Opera Sues Microsoft Over Web Standards

I'm not going to go into too many details here, but I just wanted to point out that Opera has filed a complaint with the European Union against Microsoft for "...tying its browser...to the Windows operating system" and for "...hindering interoperability by not following accepted Web standards."  The article goes into all kinds of the same old anti-trust stuff, but it also mentions that Microsoft's technology "creates a de facto standard that is more costly to support, harder to maintain, and technologically inferior and that can even expose users to security risks."

This is tremendous huge win for anyone who 1) has respect for the web, 2) don't like segmenting QA plans to including an entire segment to IE support testing, or 3) likes to have a little self respect left over after a pure-AJAX project.  For years I've been saying that someone needs to take the IE team up on war crimes, but this filing by Opera is definitely a step in the right direction.  Perhaps someday we web developers will have the freedom to create rich client-side applications without having to add special support for the world's most "special" browser.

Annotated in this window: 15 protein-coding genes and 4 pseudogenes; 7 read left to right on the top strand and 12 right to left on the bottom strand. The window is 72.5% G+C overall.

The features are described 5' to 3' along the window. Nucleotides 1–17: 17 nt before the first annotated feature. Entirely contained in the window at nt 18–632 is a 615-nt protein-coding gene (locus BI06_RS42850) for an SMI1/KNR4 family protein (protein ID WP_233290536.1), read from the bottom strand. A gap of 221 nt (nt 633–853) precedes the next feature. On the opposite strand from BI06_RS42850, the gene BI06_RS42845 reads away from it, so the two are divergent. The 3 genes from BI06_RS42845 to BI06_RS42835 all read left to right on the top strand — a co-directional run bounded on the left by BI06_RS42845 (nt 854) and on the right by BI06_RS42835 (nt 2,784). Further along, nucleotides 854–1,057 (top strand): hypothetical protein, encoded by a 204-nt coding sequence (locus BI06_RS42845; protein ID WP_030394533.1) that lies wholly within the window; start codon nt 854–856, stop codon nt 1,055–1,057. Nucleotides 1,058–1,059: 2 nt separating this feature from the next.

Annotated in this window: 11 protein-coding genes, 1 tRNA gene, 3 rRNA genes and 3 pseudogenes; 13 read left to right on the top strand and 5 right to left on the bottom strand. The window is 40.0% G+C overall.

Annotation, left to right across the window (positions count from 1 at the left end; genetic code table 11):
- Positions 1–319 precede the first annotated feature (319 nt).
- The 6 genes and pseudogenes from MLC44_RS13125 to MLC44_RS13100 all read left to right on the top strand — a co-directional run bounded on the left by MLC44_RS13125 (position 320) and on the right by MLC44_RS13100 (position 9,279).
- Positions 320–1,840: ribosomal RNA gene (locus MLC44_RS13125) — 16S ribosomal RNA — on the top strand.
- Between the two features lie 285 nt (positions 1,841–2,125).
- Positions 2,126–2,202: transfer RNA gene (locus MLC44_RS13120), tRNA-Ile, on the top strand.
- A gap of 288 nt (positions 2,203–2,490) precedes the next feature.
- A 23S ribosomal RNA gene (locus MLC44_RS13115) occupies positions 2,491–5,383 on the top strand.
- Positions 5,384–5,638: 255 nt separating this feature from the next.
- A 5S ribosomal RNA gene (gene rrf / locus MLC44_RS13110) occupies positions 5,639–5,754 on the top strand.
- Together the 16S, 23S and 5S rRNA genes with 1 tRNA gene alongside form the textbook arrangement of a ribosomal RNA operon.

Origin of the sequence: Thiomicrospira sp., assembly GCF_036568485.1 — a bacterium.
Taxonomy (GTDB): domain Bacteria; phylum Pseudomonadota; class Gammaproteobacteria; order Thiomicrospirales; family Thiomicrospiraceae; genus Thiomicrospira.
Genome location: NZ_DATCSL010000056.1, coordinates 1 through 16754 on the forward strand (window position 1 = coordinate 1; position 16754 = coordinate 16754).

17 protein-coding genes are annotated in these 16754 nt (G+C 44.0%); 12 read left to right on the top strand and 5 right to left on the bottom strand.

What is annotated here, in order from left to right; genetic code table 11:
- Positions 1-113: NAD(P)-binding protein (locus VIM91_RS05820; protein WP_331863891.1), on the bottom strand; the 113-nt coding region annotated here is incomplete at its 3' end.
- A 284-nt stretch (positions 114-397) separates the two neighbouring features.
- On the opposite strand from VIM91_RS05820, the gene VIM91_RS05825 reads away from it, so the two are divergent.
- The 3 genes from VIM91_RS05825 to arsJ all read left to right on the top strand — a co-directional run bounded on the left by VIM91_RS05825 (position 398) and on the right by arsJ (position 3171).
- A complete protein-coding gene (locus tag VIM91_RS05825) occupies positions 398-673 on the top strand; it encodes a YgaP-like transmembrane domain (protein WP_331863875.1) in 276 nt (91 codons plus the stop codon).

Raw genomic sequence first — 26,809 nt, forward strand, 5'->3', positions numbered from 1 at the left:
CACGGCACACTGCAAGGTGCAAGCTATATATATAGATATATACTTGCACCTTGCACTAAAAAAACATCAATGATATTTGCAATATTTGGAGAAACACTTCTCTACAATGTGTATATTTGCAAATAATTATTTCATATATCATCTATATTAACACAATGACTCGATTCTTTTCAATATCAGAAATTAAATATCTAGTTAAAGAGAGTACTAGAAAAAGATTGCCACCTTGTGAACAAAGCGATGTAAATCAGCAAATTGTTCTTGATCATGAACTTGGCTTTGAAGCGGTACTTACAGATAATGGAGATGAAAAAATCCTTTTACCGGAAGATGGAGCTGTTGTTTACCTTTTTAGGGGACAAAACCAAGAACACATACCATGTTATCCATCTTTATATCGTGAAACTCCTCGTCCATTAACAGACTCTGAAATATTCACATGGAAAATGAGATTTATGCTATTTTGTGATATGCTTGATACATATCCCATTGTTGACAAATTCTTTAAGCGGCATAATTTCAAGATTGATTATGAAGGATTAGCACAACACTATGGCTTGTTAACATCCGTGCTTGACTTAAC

It's just absolutely unacceptable that someone that can infuse such a product into the world's information infrastructure and think they can get away with it.  If the WCF team had the same quality-control standards as the IE team, then SOAP would never, ever communication with anything.  If the networking stack guys had the that low of standards, can you even imagine trying to communicate between a "Microsoft TCP/IP" client and and Apache server?  Microsoft is an excellent company with great products and amazing standards, but the IE team seems to be absolutely against these things.  Sometimes people seem to forget that the word "standards" isn't just a word meaning "common, same, or basis for comparison", but that it also refers to a certain level of quality.  I've said it before and I'll say it again: the IE team has no standards (I feel a bumper-sticking coming on!)